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Judge stops DC from enforcing part of new gun law that requires 'good reason' for carrying gun

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WASHINGTON — People in the nation's capital no longer have to show a good reason to get a permit to carry concealed handguns outside their homes and businesses.

The District of Columbia's police chief said Tuesday that she's dropping this requirement, a centerpiece of the city's handgun-control legislation, after a federal judge issued a preliminary injunction against it.

This is round two for the city and U.S. District Judge Frederick J. Scullin Jr., who also found the city's ban on carrying handguns outside the home unconstitutional last year. Now he's stopped the city from enforcing the key provision of a law the D.C. Council adopted in response.

The city's law, one of the nation's toughest, says a person must show a "good reason to fear injury to his or her person or property" or another "proper reason for carrying a pistol" to get a concealed-carry permit. Reasons might include a personal threat, or a job that requires them to carry or protect cash or valuables.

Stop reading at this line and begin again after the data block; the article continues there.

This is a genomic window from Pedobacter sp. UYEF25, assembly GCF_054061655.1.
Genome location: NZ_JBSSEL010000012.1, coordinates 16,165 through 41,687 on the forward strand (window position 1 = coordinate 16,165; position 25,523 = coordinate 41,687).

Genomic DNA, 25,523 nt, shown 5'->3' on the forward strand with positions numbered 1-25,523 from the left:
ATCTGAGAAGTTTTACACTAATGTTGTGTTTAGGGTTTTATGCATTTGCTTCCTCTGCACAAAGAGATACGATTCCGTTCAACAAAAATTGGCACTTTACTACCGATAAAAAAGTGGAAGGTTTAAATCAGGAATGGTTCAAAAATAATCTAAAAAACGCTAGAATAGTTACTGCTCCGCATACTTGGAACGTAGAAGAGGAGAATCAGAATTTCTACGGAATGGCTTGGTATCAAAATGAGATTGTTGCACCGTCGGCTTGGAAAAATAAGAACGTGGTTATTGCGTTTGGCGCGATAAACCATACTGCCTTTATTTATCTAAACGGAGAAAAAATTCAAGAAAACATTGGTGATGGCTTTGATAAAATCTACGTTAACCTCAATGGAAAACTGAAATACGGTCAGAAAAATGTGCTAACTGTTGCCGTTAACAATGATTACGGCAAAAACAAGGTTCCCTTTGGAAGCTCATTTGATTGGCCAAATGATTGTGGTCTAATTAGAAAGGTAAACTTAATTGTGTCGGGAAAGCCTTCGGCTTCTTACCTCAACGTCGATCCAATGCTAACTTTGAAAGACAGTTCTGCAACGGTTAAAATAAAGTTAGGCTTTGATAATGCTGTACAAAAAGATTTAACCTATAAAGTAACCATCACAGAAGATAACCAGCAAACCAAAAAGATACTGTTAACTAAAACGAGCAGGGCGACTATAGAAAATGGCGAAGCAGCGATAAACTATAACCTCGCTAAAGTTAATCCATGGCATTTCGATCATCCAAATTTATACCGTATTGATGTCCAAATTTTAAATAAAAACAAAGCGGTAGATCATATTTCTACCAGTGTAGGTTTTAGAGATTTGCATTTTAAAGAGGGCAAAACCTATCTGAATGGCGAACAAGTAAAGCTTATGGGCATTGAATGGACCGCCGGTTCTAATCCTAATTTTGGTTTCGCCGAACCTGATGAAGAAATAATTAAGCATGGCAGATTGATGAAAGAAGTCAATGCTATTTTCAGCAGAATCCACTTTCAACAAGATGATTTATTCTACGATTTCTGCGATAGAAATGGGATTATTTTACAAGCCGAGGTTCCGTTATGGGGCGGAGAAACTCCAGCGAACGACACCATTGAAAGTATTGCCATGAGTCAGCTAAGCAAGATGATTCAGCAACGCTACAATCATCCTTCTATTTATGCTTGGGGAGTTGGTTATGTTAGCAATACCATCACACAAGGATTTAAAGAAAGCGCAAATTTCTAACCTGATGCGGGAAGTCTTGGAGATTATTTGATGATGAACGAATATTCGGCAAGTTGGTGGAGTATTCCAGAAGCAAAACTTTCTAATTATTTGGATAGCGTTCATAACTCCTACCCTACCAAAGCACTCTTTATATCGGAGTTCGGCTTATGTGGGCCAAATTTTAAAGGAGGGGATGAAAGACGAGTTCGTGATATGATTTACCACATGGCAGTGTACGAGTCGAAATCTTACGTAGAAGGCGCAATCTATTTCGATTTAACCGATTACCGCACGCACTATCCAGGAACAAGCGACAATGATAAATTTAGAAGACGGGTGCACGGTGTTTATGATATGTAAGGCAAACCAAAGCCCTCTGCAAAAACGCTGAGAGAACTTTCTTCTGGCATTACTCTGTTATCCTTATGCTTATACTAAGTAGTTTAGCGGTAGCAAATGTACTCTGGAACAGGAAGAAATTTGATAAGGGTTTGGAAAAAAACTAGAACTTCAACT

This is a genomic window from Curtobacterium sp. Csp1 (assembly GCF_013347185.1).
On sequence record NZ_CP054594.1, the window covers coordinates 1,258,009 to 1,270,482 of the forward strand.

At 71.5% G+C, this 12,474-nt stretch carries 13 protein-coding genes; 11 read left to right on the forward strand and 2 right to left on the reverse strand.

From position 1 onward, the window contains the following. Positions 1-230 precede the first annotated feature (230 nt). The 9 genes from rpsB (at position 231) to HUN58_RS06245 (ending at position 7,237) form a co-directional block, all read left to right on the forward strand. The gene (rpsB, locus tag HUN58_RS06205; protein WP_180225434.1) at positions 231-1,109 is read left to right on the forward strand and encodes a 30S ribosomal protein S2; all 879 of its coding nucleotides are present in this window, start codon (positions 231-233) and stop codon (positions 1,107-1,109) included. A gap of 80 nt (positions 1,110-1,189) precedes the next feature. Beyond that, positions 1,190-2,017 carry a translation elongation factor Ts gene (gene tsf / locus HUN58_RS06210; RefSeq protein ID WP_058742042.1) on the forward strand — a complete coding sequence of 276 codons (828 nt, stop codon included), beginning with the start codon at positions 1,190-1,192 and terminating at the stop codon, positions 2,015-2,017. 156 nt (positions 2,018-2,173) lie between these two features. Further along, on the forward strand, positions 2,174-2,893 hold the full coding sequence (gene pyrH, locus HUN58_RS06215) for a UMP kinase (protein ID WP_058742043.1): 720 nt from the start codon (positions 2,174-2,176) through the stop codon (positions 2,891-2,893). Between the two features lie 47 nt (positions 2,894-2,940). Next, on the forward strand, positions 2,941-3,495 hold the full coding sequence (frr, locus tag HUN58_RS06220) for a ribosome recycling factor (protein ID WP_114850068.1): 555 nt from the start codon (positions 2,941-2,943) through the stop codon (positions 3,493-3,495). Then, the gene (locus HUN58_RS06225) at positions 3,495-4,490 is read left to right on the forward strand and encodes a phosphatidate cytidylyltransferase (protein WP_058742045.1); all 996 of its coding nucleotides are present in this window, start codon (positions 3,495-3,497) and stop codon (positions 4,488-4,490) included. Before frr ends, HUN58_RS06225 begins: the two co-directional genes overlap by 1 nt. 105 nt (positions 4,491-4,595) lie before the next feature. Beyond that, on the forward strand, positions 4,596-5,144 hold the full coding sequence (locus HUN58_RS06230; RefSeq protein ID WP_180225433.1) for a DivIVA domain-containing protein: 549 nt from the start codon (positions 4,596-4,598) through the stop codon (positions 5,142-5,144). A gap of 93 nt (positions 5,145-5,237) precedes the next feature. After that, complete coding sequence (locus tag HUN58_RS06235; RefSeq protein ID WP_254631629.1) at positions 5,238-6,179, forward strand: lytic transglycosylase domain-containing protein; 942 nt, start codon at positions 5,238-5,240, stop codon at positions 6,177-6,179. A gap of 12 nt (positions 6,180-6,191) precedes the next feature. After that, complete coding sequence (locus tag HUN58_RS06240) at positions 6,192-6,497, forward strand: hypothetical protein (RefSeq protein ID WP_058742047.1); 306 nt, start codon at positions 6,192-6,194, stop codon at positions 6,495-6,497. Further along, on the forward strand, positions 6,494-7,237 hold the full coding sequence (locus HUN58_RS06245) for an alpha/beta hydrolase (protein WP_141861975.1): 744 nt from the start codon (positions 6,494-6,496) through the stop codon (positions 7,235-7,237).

"For all intents and purposes, this requirement makes it impossible for the overwhelming majority of law-abiding citizens to obtain licenses to carry handguns in public for self-defense, thereby depriving them of their Second Amendment right to bear arms," Scullin wrote in his 23-page ruling. His next hearing in the case is July 7.

States including Maryland, New Jersey and New York already require people to provide a reason for these kinds of permits, and federal courts have found them to be constitutional, according to a report the city did before passing its own new law.

D.C. Attorney General Karl A. Racine said he still believes the law is "constitutionally valid," but his statement did not say whether the city will appeal.

Attorney Alan Gura, who is suing the city on behalf of the Second Amendment Foundation and three individuals, said he expects an appeal and won't be surprised if the city asks to reinstate the requirement pending a final decision in court.

Alan M. Gottlieb, who founded the Washington state-based foundation, said he's "delighted." Requiring a reason for a permit "stinks, and always did stink, and now everybody knows it," his statement said.

D.C. Police Chief Cathy Lanier, who has final decision-making authority on issuing the permits, said she won't deny anyone for failing to show a reason. She also said she doesn't think the preliminary injunction will prompt a spike in applications. About 100 people have applied for permits, and very few have been denied, she said.

"The vast majority of people applying for permits to carry in the District are not D.C. residents," Lanier said on NewsChannel 8's "NewsTalk" program. "Our residents are very clear that this is not something they wanted."


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